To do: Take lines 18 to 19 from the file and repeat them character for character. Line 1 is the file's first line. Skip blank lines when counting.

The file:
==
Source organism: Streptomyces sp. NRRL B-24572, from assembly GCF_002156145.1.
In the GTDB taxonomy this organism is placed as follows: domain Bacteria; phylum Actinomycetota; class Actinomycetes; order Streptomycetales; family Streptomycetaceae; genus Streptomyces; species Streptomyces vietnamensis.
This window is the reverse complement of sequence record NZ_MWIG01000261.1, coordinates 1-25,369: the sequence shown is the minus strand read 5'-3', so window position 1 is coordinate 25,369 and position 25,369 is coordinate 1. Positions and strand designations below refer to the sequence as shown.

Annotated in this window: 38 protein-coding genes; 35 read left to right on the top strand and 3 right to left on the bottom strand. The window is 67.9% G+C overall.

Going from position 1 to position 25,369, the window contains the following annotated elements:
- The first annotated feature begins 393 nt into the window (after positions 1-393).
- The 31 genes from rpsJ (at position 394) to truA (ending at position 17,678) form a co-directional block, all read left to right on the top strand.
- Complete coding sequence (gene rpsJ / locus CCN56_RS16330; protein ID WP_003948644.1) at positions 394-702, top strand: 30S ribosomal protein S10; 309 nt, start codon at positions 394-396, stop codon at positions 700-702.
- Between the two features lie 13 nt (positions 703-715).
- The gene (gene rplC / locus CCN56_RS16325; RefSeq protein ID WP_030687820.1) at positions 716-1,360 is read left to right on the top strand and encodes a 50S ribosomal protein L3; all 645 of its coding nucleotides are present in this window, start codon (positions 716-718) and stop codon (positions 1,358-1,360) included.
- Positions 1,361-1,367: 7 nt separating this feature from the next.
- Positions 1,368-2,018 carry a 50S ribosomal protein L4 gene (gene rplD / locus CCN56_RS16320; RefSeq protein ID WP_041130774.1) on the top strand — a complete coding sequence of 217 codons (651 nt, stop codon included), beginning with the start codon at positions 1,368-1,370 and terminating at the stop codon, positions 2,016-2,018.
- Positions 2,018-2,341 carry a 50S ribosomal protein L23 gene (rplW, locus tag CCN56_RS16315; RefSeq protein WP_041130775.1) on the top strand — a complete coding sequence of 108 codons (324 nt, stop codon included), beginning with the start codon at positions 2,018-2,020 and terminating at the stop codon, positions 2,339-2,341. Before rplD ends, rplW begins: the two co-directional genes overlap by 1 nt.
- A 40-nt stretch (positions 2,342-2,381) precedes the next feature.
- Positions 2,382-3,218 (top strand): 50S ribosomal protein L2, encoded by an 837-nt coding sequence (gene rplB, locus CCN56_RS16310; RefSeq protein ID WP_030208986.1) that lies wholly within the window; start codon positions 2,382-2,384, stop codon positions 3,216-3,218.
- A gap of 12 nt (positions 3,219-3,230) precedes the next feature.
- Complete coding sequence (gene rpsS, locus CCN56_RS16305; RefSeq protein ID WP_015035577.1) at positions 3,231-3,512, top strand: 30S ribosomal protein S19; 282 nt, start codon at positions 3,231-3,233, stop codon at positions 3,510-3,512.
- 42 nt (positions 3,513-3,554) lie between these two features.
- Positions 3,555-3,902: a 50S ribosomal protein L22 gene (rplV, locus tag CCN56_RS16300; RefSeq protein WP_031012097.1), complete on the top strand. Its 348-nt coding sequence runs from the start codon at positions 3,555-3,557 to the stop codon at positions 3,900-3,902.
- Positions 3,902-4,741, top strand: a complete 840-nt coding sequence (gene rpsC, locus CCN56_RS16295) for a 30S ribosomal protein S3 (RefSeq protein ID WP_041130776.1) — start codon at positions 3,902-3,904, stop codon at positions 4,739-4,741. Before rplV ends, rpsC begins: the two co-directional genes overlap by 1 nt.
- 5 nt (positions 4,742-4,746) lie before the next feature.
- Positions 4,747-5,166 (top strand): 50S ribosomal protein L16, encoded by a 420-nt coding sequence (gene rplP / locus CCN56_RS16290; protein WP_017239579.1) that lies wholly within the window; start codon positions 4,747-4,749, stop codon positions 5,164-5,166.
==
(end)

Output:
- 42 nt (positions 3,513-3,554) lie between these two features.
- Positions 3,555-3,902: a 50S ribosomal protein L22 gene (rplV, locus tag CCN56_RS16300; RefSeq protein WP_031012097.1), complete on the top strand. Its 348-nt coding sequence runs from the start codon at positions 3,555-3,557 to the stop codon at positions 3,900-3,902.